We’ve got some great articles for you to check out this week in Church Leader Insight’s. Enjoy!
WHAT WORKING IN CHRISTIAN RETAIL TAUGHT ME ABOUT ENGAGING THE INQUISITIVE
For more than 16 years, I served in some capacity as an employee of LifeWay Christian Stores. Because of this, I regularly engaged with people who are dabbling with the idea of church.
These bookstore visitors range from quilting-bee grandmothers to rough-and-tumble bikers.
While each guest may look different on the outside, I find they often ask similar questions. These questions reveal four types of people who may be future guests at your church.
1. The “How-To” Fixers
These individuals sense something in their life is broken. Maybe it’s a marriage on the rocks, kids living in rebellion, or credit-card debt that’s breathing down their neck.
Regardless of the need, these people are often attracted to the church (or a Christian retailer) in search of a quick how-to fix for their problem.
As Christians, we know everyone’s greatest need is the righteousness of God and the forgiveness of sins offered through Jesus’ gospel.
We extend empathy toward the pressing needs that drive guests to our doors. At the same time, we must explain how only Christ can satisfy one’s deepest longings.
We serve these guests by being honest about our own sinfulness. We can do this through public and regular confession of sin, which is especially effective in an intimate small group setting.
Once a church sets the backdrop of humility, the light of the gospel can shine on those who are driven to God’s people by a spirit of brokenness.
2. The Spectacle Seekers
Spectacle seekers peek at the church hungry for a show. These folks might walk into a Christian establishment because they heard of a new “Bible code” for predicting end-time events.
Small church pastors want to hear and use the best ideas, advice, wisdom and counsel we can find.
So we look for it everywhere. From books, blogs, podcasts, conferences, mentors and more.
But many of my fellow small church pastors have stopped looking and asking for help.
It’s not because we don’t want or need the help. It’s that we’ve grown weary of hearing advice that’s offered with the best intentions, but is more hurtful than helpful.
If you’re in a position to speak, write or counsel small church pastors, here are 5 things small church pastors regularly hear that you should reconsider.
1. “Here’s what you’re doing wrong.”
These blog posts are everywhere!
Most of the writers and speakers come from a good place. They truly want to help. And they often have some very good ideas.
But such lists are often based on two faulty assumptions. First, that a small church must be doing something wrong simply because they’re not growing numerically. Second, that the blogger, author or speaker knows the church’s situation well enough to know what’s wrong with it.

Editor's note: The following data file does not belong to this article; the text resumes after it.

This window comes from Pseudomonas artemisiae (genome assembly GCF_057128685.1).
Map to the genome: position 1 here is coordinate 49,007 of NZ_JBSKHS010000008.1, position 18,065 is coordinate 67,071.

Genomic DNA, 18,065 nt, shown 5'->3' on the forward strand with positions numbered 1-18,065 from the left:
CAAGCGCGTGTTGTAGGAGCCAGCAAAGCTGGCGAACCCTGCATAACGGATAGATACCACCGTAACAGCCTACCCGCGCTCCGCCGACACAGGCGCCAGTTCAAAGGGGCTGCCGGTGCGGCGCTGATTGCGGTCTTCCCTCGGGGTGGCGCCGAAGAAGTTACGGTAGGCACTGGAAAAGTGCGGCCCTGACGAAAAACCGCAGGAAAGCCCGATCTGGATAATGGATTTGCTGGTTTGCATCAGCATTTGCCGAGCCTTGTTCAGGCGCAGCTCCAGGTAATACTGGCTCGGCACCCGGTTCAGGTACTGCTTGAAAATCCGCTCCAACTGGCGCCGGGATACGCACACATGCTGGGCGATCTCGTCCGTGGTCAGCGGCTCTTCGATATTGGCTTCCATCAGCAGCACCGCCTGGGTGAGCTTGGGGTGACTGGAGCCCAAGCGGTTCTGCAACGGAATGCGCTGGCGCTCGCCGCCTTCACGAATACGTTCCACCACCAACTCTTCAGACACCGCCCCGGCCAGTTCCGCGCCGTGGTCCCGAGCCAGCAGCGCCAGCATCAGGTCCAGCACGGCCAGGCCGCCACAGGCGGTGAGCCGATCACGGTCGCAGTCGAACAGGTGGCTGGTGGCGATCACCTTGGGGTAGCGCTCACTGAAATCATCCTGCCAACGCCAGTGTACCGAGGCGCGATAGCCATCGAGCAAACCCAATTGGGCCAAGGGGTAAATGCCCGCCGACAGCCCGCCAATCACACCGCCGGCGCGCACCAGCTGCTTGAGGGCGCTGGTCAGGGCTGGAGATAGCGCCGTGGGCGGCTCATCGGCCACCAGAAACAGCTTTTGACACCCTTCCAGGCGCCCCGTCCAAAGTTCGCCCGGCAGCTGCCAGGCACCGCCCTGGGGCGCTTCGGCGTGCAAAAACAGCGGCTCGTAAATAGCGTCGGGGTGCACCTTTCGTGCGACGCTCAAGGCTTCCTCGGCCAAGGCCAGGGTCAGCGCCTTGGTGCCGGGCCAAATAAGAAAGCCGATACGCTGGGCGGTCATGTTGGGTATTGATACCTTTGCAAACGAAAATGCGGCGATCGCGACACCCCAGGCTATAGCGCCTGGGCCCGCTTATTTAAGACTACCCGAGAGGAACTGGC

It’s not that small church pastors don’t want to know what we’re doing wrong. We do. And blog posts that help us correct our errors have their place. You’re reading one now, after all.
The practice of rest is an elusive one in our culture. We, as a culture, have built in periods of rest like weekends, have unionized and collectively bargained our way into paid vacations and medical leave acts, and have erected monuments in the form of theme parks that pay tribute to the family vacation.
Despite these things, though, most of us are overrun, overstressed, and underrested. Time is a precious commodity; one which we can’t seem to really get a handle on despite our best efforts. You can blame it on all kinds of things:
- Blame it on technology because we can now, at any moment, be connected to work responsibilities that we previously had to leave at the office.
- Blame it on social media because it makes us seem busier than we really are because of the amount of time we spend on it.
- Blame it on societal pressure that tells us that in order to have fully developed and well-rounded children they simply must participate in any and all activities available.
All of these things might be true, but they are only true symptoms of greater obstacles. To get at the heart of what’s keeping us from true rest, we must first understand what true rest is.
In what follows is a bit of a Wright-Bird fusion on the Gospel of John.
John is clearly a unique voice in the New Testament, a distinctive witness to Jesus, rooted in a particular mode of testimony, and the book breathes its own special theological atmosphere. We know how John is different, the question is why, why has John told the Jesus story this way? What did John think he was doing?
First, John was writing a new Genesis. His whole book is about how the world’s Creator has come at last to remake that world: John 20 is about Jesus’s resurrection, but every sentence breathes the life of ‘the first day of the week,’ the start of new creation.
But if John’s Prologue is a new Genesis 1, then the equivalent of the climax of that great chapter, the creation of humans in the divine image, is precisely the Word becoming flesh. Jn 1.14 corresponds to Gen 1.26–28: the one through whom the world was made now becoming the one through whom the world is rescued and remade. This theme runs throughout the Gospel, reaching its own climax in Jn 19.5 when Pilate declares ‘Here’s the man!’
Second, John was also writing a new Exodus. Moses led the people out of Egypt and gave them the Torah, to prepare them for God coming in person to dwell with them, in the Tabernacle, and lead them to their inheritance. Now ‘the Word became flesh and [literally] “tabernacled in our midst”’ (Jn 1.14).